WASHINGTON - When President Clinton saw a photo of the painting - a lush, impressionist - style panorama of Georgetown University overlooking the Potomac River - it was love at first sight. With one phone call, the White House sent a Secret Service van last spring to fetch the 4 foot - by - 2 foot canvas from a local gallery. it had found a home in the private quarters of Bill and Hillary Rodham Clinton on Pennsylvania Avenue. For artist Joseph Dawley, this was the crowning moment in a career deeply affected by a prolonged struggle with Parkinson's disease, the degenerative neurological ailment that impairs muscle control.
When Dawley got word that his June Sunset Over the Potomac was on official loan to the president, the 60-year-old Cranford, NJ resident couldn't believe it. "I'm just very proud, very honored," he says. "This probably puts five years on my life." Though he is seldom well enough to leave his studio, Dawley is eager to accept a recent invitation to visit the White House before Christmas. It will be an opportunity to see his painting hanging in the private quarters and to meet a president he has long admired. For years, Dawley had hoped that one of his paintings would hang in the White House.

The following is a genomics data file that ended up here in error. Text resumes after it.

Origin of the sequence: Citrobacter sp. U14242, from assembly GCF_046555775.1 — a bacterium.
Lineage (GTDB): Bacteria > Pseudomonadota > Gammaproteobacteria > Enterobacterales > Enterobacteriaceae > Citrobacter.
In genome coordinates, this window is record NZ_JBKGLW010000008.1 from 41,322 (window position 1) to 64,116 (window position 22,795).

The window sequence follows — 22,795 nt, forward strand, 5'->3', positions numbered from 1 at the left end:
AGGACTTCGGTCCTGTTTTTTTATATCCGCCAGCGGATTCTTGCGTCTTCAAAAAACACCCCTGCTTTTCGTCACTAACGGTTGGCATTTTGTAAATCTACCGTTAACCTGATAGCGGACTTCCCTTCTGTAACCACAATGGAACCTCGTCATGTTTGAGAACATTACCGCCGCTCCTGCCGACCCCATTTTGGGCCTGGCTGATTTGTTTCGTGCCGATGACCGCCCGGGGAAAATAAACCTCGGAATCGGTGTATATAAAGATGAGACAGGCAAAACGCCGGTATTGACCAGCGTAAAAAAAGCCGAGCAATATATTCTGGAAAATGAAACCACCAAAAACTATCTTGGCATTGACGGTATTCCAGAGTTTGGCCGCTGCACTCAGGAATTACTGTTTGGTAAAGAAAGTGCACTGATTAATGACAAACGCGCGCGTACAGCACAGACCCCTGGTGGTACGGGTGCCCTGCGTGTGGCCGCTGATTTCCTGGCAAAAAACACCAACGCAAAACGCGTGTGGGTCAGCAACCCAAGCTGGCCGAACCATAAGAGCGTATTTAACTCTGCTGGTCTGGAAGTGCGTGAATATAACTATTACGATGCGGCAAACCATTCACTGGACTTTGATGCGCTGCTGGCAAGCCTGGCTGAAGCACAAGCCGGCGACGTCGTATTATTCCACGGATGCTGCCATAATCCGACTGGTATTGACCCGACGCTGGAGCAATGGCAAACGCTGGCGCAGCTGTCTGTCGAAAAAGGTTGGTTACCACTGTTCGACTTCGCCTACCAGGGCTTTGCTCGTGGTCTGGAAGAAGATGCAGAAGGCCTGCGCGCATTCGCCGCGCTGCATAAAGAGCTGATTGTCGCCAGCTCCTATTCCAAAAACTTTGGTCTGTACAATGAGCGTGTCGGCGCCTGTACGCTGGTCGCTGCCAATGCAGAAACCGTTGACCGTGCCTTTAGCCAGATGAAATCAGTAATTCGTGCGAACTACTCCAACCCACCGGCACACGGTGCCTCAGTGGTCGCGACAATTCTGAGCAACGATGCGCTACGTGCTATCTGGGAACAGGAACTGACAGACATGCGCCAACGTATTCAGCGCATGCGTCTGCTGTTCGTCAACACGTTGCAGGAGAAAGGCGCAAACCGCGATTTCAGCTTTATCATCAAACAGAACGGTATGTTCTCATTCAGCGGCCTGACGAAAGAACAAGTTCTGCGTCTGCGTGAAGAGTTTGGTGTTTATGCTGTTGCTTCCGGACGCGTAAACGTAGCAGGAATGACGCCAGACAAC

His works have been on display at the Vatican, St. Patrick's Cathedral in New York and other institutions. Cartier jewelers incorporated two of his works into Christmas cards in the late 1980s. And a number of high - profile people, including Secretary of State designate Madeleine Albright and former presidential contender George McGovern, have collected his paintings. But a sitting president... Gigi Dawley, the painter's wife, says she "darn near caused an accident on the Jersey Turnpike" after she called home by cellular phone and was told by her husband that he had just heard from the curator of the White House.
Dawley hopes his painting has found a home. "After I die, I'd like it to go to the permanent collection. I have said so in my will." But the White House invitation means more to him than money. "I'm beside myself, to be honest."